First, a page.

HYLE--International Journal for Philosophy of Chemistry, Vol. 7, No. 2 (2001), pp. 83-84
Copyright Ó 2001 by HYLE and Joachim Schummer

Special Issue




Philosophy of science arose from debates among scientists about the right method of pursuing true knowledge at times when modern science was only in its infancy. The epistemological heritage is still reflected in the corresponding terms in French, épistémologie, and in German, Wissenschaftstheorie. Another root derives from the meaning of philosophy, as in ‘natural philosophy’, which was used to denote the physical sciences still in the nineteenth century before it was split off and received its particular metaphysical meaning. Yet, besides epistemology and metaphysics, philosophy has many other branches from which reflections on science are useful. One such branch is ethics, such as chemistry is a branch of the sciences. Thus, from a systematical point of view, ethics of chemistry is a proper part of philosophy of science, whether or not any of the nineteenth-century classics said anything meaningful about that. It is that systematical background against which ‘philosophy of chemistry’ receives its full meaning. Since HYLE is devoted to philosophy of chemistry, we open a discussion on ethics of chemistry with this special issue. (For a comprehensive list of topics, see our Call for Papers.) 

The present issue provides a first series of five papers to be followed by a second series in the next issue. They comprise a large variety of topics, ranging from ethical theory to applied ethics and professional ethics. Not surprisingly, the pursuit of chemical knowledge and its relations to moral values, laboratory practice, technical application, the market, and professional duties come into focus. I am particularly happy to present a collection of external and internal perspectives on chemistry from both the U.S.A. and Europe. 

Giuseppe Del Re has taken the introductory part with his ‘Ethics and Science’. Starting with a brief survey of philosophical ethics, he investigates moral values that should guide the pursuit of scientific knowledge in chemistry. Even if issues arising from technical application and scientific fraud are put aside, the pursuit of pure knowledge can have an impact on nature and society and thus cannot be considered morally neutral. With reference to Plato, he argues that the three values truth, justice, and beauty (harmony) should guide the choiceworthiness of scientific research projects. Since the increase of knowledge is a moral duty that is not without risks, scientists take particular responsibility.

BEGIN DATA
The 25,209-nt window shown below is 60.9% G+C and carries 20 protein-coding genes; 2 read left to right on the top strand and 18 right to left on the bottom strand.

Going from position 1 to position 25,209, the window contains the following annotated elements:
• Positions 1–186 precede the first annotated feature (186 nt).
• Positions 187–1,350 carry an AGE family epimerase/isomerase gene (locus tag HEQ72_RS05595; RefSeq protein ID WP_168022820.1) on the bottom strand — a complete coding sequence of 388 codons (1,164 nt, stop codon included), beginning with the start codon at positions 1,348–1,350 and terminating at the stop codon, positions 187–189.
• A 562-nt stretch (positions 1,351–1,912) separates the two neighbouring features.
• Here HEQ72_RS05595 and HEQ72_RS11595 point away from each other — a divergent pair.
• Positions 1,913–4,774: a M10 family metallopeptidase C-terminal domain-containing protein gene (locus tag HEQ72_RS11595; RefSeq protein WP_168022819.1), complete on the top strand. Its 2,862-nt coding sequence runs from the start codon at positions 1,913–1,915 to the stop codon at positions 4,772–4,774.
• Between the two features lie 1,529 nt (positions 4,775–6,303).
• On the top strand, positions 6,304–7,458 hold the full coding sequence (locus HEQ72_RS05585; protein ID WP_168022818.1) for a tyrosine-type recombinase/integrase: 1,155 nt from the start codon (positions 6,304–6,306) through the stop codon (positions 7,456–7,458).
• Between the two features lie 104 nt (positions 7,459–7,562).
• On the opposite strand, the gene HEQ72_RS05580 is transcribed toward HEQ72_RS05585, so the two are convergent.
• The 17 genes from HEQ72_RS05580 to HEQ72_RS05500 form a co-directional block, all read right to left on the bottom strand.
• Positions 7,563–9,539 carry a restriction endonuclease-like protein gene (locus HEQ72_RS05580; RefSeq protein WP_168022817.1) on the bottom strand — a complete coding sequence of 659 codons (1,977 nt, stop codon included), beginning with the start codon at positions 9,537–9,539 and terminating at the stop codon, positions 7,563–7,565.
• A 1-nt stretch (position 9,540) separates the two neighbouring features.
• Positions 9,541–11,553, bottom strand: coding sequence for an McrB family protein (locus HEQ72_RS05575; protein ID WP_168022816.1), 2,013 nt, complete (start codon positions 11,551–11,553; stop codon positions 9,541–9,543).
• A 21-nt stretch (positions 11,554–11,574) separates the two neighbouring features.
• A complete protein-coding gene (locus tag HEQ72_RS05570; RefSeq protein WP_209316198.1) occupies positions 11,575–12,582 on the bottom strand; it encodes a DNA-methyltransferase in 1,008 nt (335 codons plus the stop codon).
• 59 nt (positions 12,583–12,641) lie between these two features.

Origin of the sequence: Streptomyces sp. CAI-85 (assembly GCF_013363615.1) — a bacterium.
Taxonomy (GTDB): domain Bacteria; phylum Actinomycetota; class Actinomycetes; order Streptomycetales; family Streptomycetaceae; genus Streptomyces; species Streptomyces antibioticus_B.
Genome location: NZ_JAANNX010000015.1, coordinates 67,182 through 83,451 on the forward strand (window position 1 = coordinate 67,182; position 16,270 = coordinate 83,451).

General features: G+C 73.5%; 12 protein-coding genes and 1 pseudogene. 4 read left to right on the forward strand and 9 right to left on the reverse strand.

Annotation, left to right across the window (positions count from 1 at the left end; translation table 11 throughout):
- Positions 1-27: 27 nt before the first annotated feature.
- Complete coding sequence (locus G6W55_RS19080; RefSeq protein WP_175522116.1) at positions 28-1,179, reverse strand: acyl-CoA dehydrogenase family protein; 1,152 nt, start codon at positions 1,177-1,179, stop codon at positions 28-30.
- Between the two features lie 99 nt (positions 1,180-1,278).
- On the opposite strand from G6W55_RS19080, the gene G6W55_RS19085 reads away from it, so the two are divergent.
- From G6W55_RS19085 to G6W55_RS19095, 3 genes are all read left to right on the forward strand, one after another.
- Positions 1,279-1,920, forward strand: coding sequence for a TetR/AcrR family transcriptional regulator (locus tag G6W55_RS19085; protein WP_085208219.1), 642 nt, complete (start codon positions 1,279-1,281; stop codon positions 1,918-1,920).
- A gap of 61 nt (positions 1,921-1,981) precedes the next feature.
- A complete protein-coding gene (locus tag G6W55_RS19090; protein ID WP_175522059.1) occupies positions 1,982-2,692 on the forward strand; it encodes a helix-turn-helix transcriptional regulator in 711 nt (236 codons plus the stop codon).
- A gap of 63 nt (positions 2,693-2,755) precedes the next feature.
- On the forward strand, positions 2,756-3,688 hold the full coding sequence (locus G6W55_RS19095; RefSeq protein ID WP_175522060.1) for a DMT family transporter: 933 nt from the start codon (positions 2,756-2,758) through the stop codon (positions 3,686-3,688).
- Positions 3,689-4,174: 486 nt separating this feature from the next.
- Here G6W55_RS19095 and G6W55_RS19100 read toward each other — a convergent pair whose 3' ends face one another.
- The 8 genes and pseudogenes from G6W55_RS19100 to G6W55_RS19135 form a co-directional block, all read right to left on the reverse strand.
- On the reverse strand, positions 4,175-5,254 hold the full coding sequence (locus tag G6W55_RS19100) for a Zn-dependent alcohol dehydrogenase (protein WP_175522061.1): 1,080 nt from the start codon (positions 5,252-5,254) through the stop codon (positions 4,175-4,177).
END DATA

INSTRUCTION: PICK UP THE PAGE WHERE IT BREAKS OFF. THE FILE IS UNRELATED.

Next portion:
Joachim Schummer provides a systematic account of ‘Ethics of Chemical Synthesis’, being that branch of science that changes the material world by producing new substances. He argues that chemical synthesis is by no means morally neutral, nor simply justified by freedom of research. Instead, chemists are responsible for everything caused by their creations. While this makes synthesis as an end in itself a questionable activity, synthesis for destructive purposes, as in chemical weapon research, is categorically wrong. Furthermore, synthetic efforts for the benefit of humanity must consider the full scope of possible negative effects and meet a standard of justice in order to be judged morally right. 

Synthetic chemistry is scrutinized also in Pierre Laszlo’s ‘Handling Proliferation’. He argues that the prevailing pursuit of mere know-how, instead of scientific knowledge, leads to moral degeneration, since cognitive and moral values are connected. Thus, if chemists perform uninspired variations of well-known synthetic procedures in order to increase technical know-how, they commit a kind of chemical plagiarism. The result is the enormous proliferation of substances, which, from the knowledge point of view, is a kind of pollution. Opposed to that, he makes a plea for scientific knowledge and creativity as primary values in chemistry, besides common standards of morality.

In his ‘Gifts and Commodities in Chemistry’, Jeffrey Kovac analyses the tensions arising from academic chemistry being placed at the interface between the free sharing of knowledge (gifts) and the commercialization of knowledge (commodities). He argues that recent trends towards commercialization affect both pure fundamental and use-inspired basic research. Problems not only originate from the patenting of knowledge; striving for commercial success can also undermine scientific objectivity, peer review, and educational obligations, leading to conflicts of interest and of commitment. In addition, it goes at the expense of socially useful research projects and, thus, calls for moral research ideals.

Brian P. Coppola expands on the conflict between being both a chemistry professor and an entrepreneur. His ‘The Technology Transfer Dilemma. Preserving morally responsible education in a utilitarian entrepreneurial academic culture’ first provides a historical account of recent developments in the U.S.A. Since faculty members have been allowed and encouraged to found their own companies for the transfer of know-how to the market, conflicts between professional obligations and commercial interests have tremendously increased, which particularly affects the duties of higher education. He argues for the establishment of safeguards with strict criteria in order to ensure morally responsible education.

Joachim Schummer, Editor

Copyright Ó 2001 by HYLE and Joachim Schummer